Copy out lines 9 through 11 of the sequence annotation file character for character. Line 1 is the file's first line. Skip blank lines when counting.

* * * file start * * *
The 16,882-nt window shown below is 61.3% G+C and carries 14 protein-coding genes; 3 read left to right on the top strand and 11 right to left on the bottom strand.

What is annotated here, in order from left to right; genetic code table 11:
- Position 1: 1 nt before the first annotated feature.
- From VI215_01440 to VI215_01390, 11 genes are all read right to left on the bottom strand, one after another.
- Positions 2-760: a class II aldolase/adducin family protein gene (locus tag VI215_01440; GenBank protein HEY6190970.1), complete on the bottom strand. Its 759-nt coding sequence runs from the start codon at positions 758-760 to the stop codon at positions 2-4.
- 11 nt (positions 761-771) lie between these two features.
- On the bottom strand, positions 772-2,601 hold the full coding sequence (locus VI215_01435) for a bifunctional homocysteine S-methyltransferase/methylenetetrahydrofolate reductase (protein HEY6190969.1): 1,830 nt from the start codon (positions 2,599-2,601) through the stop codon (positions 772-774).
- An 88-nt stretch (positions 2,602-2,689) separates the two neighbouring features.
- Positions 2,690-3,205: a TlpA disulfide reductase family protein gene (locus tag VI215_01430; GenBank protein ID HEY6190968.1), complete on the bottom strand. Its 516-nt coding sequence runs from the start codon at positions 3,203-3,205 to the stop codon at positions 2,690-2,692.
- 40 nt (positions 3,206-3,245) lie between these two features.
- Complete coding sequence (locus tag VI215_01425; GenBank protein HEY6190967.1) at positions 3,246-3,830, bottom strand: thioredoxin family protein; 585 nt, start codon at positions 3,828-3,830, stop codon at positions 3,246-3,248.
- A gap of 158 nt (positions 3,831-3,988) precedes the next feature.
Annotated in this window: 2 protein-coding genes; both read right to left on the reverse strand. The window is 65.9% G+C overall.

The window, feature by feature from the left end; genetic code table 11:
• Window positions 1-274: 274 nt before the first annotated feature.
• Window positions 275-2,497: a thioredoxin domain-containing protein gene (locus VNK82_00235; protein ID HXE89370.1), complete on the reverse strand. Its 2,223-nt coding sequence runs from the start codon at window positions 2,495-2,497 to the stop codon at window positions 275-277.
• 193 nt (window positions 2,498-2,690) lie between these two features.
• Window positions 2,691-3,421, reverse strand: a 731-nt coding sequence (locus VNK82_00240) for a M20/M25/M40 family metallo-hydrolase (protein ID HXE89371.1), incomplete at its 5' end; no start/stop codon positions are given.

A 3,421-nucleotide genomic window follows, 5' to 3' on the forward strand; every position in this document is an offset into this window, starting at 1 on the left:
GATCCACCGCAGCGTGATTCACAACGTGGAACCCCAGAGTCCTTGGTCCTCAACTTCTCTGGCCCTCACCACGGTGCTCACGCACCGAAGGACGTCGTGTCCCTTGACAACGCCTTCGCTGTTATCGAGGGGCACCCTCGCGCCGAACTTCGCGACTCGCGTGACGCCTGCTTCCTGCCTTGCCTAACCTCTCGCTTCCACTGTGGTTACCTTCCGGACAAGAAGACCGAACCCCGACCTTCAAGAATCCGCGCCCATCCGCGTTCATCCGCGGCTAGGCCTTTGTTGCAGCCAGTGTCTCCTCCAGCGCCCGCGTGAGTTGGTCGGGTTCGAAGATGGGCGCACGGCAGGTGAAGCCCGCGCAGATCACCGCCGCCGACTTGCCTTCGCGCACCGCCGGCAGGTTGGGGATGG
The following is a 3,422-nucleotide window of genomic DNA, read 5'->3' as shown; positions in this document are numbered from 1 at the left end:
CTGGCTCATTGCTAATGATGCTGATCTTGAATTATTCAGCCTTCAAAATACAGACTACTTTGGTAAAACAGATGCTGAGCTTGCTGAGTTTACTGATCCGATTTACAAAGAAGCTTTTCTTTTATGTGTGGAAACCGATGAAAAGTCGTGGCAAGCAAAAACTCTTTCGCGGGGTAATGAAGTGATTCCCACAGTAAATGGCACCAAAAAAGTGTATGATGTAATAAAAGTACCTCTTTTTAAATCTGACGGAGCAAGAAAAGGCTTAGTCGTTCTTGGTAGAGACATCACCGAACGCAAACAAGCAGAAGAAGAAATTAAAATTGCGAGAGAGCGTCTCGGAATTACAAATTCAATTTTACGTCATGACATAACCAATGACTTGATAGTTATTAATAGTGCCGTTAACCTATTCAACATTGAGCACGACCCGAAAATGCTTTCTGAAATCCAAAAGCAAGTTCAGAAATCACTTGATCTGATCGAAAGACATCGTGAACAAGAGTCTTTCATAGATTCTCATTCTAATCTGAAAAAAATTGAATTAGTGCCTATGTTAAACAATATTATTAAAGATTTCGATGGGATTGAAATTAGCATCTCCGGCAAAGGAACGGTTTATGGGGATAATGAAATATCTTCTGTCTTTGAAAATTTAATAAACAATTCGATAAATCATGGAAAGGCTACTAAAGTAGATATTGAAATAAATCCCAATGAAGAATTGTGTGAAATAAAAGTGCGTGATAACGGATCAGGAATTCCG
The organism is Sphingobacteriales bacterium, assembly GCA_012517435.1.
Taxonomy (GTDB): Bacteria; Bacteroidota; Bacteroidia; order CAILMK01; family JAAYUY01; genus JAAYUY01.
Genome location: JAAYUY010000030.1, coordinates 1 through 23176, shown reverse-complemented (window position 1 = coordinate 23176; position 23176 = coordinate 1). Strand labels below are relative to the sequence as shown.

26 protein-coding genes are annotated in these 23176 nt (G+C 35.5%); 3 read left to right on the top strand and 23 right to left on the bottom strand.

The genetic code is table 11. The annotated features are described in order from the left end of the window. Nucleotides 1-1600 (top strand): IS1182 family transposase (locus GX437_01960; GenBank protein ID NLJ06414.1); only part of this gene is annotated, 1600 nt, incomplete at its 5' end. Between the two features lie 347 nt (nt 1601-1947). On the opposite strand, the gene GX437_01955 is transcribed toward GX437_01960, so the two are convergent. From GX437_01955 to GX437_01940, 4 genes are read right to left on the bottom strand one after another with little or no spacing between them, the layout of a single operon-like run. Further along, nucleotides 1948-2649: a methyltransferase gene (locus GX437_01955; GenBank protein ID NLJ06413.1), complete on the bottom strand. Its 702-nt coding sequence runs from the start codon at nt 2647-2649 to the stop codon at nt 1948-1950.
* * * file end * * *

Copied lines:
- Positions 2,690-3,205: a TlpA disulfide reductase family protein gene (locus tag VI215_01430; GenBank protein ID HEY6190968.1), complete on the bottom strand. Its 516-nt coding sequence runs from the start codon at positions 3,203-3,205 to the stop codon at positions 2,690-2,692.
- 40 nt (positions 3,206-3,245) lie between these two features.
- Complete coding sequence (locus tag VI215_01425; GenBank protein HEY6190967.1) at positions 3,246-3,830, bottom strand: thioredoxin family protein; 585 nt, start codon at positions 3,828-3,830, stop codon at positions 3,246-3,248.